midterm elections. China is the biggest bogeyman this cycle, but  NAFTA (North American Free Trade Agreement)—the 1993 agreement among the U.S., Mexico, and Canada that knocked down most barriers to trade—is also hitting the headlines…">
Carol Felsenthal
On politics

How Will Rahm’s Role in NAFTA Play in the Mayor’s Race?

Free trade is quickly moving up the charts as an issue in the midterm elections. China is the biggest bogeyman this cycle, but  NAFTA (North American Free Trade Agreement)—the 1993 agreement among the U.S., Mexico, and Canada that knocked down most barriers to trade—is also hitting the headlines…

Free trade is quickly moving up the charts as an issue in the midterm elections. China is the biggest bogeyman this cycle, but NAFTA (North American Free Trade Agreement)—the 1993 agreement among the U.S., Mexico, and Canada that knocked down most barriers to trade—is also hitting the headlines.

Labor unions saw NAFTA, passed during Bill Clinton’s first term, as a smelly deal that would cause the U.S. to lose low-wage manufacturing jobs to Mexico. The treaty retained its stench into the 2008 presidential primaries, and both Barack Obama and Hillary Clinton promised to renegotiate its terms once they reached the Oval office. NAFTA hasn’t made the frontburner in Obama’s first two years, but in the run-up to the midterms, candidates are taking NAFTA-related shots at each other.     

As Greg Hinz reported in his blog on Crain’s Chicago Business, Mark Kirk last week denounced Alexi Giannoulias for waffling on the question of whether NAFTA should be renegotiated.

The issue could hit even closer to home because one of NAFTA’s chief handlers was Clinton White House aide—now presumed mayoral candidate—Rahm Emanuel.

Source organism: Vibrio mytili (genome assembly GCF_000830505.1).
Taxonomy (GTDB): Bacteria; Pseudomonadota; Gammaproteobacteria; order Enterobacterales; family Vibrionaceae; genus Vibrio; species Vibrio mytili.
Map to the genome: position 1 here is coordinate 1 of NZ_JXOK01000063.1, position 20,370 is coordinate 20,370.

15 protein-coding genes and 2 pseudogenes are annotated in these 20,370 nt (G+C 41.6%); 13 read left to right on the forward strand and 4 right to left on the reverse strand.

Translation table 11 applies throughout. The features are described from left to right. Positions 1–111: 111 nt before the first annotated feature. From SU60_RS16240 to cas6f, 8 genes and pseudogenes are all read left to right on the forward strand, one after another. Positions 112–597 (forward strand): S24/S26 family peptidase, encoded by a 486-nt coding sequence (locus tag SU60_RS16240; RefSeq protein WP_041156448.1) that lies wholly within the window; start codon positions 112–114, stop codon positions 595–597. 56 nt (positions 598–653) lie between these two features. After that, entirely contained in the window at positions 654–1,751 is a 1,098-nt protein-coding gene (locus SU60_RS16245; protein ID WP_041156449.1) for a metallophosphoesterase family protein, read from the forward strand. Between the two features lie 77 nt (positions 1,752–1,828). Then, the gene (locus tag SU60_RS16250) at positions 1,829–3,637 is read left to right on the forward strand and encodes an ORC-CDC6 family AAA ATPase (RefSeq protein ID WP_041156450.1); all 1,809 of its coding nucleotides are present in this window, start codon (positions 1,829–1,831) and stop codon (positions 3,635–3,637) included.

In 1993, prospects for NAFTA looked so bleak that it was dubbed “Project Lazurus.” The credit for its unlikely passage went to Bill Daley, the Mayor’s brother and later Clinton’s Commerce Secretary, and Rahm Emanuel.

While writing a profile of Bill Daley in 2004,I interviewed Emanuel, who was happy to take credit for helping Daley shove the treaty through Congress. “Billy and I shared an office… [NAFTA] went from being on the respirator to a success,” Emanuel said. In a 1997 Chicago Tribune magazine profile of Emanuel titled “Mr. Fixit,” reporter William Neikirk wrote that passing NAFTA was “one of the crowning achievements of [Rahm’s] government service.” Emanuel told Neikirk that he is particularly fond of a photo he took with Clinton after NAFTA’s passage.

As Emanuel competes in the primary next February and, more likely than not, in the runoff in April, will NAFTA turn from a notch on Rahm’s big-accomplishment belt to the proverbial albatross around his neck?

In response to my e-mail requesting a short telephone interview, Emanuel’s press secretary wrote back, “It’s not possible.”

For what it’s worth, local union leaders were equally reticent.

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